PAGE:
That’s why we’re committed to making recruitment fairer, faster and better for everyone. In-house recruitment teams should reflect on their practices by asking several critical questions to ensure they are promoting equity and fairness.

  • Are our current recruitment and salary negotiation practices perpetuating pay disparities?
  • How can we integrate salary transparency into our job postings to ensure fairer negotiations?
  • What steps can we take to eliminate bias in our hiring processes, especially regarding salary history?
  • Are we conducting regular pay equity audits to identify and address disparities?
  • How can we create a more inclusive hiring process that supports diverse candidates?

By addressing these questions, in-house recruitment teams can proactively advance DE&I within their organizations and promote a more equitable workplace.

You wouldn't put items in your supermarket basket or get on a train without knowing what the cost is. So why do we allow companies to not put a price on things? The very act of applying for a role costs the candidate time, effort and money - irrespective of gender. In fact, the only places where price isn't shown is in the luxury goods stores - and applying for, or having a job, shouldn’t be seen as a luxury. Until everyone knows the price of things - including work - the most vulnerable in society will continue to be on the back foot.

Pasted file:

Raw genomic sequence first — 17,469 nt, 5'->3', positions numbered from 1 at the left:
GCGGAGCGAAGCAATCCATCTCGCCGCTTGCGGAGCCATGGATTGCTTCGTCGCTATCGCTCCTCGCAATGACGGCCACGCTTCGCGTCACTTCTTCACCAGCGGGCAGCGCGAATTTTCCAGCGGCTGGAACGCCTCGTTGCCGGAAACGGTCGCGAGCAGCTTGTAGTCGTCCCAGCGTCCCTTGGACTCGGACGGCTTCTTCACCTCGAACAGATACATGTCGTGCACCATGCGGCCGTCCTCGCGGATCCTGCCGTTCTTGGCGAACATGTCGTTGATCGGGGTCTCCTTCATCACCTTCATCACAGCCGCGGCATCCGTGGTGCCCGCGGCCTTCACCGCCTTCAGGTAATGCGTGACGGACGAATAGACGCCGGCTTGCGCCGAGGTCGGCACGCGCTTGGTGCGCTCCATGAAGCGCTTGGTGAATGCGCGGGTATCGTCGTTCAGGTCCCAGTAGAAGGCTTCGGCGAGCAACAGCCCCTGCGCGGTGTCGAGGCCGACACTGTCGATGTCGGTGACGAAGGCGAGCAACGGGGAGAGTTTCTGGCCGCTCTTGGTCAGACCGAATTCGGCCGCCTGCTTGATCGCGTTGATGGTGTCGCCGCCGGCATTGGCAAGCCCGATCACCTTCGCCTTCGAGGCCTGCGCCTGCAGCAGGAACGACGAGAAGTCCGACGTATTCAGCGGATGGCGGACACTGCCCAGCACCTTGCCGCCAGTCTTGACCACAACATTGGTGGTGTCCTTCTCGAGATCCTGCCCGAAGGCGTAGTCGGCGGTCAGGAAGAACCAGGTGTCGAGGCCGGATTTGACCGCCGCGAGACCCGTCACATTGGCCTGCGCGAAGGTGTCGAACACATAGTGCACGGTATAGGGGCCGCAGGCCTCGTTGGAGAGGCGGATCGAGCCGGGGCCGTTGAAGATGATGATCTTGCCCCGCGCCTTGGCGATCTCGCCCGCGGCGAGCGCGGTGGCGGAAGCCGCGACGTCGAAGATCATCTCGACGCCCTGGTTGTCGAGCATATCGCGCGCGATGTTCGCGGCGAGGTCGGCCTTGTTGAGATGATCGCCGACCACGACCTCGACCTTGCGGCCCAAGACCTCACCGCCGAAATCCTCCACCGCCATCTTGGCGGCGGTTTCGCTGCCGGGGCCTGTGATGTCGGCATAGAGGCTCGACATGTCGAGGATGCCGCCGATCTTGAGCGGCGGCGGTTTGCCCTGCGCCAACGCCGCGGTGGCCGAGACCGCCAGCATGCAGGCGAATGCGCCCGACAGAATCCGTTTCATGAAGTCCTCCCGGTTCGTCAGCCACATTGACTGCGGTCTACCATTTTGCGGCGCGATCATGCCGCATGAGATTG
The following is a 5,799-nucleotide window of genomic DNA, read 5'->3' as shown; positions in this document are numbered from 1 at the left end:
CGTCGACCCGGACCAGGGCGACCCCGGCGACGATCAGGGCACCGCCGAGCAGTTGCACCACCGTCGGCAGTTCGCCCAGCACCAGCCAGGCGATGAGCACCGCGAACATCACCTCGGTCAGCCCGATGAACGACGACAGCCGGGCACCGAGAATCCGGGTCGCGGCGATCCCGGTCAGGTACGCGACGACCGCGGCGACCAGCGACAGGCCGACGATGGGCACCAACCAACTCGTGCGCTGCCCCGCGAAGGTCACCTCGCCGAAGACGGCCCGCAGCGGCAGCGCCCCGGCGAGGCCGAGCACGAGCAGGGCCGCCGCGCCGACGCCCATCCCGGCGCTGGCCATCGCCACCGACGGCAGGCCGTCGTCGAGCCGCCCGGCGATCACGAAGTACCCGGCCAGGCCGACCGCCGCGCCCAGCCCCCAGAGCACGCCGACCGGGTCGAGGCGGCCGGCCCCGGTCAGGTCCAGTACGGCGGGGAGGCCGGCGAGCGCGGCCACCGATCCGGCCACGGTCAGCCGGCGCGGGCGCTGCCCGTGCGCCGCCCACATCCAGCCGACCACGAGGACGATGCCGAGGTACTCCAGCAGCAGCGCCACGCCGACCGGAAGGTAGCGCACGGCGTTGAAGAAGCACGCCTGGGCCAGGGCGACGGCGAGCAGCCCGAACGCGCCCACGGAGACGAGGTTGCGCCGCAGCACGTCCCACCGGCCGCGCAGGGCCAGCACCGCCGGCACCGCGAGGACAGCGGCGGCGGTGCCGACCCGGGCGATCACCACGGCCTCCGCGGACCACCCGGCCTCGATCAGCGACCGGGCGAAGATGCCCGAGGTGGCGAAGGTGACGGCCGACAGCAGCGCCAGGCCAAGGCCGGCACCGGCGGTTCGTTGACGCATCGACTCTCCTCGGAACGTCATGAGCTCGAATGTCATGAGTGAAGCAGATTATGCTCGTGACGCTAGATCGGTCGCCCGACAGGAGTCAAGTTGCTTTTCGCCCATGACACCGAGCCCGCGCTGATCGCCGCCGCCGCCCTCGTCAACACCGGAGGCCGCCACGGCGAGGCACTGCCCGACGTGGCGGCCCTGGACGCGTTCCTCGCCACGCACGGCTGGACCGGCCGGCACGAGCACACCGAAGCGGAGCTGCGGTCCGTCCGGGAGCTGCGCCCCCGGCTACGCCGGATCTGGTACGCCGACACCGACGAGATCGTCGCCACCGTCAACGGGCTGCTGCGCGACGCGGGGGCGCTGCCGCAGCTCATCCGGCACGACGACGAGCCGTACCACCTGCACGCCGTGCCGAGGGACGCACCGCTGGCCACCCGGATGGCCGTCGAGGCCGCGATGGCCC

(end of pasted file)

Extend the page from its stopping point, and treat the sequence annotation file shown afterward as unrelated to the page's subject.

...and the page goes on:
It is crucial to advocate for continued progress. The abandonment of this pilot must not mean the end of efforts towards pay transparency. Employers, policymakers, and advocates must continue to push for measures that promote fairness and equity in the workplace. Only through persistent and collective action can we ensure that all individuals, regardless of gender, have the opportunity to succeed and be compensated fairly for their contributions.

Dean Sadler is the CEO and founder at specialist recruitment software provider Tribepad. Prior to Tribepad, after travelling the globe and working as a bus driver, Dean started a PhD in computing before joining a startup called Plusnet. He wrote the billing and CRM platform, became CIO and helped grow the business from a handful of employees to over 700, through IPO then exiting via a sale to BT. Pondering life after Plusnet, Dean was looking for a real world problem which could be addressed by technology and hit on the recruitment industry as being ripe for disruption. And so Tribepad was born.

Written by
June 24, 2024
Written by
Dean Sadler
CEO of Tribepad
June 24, 2024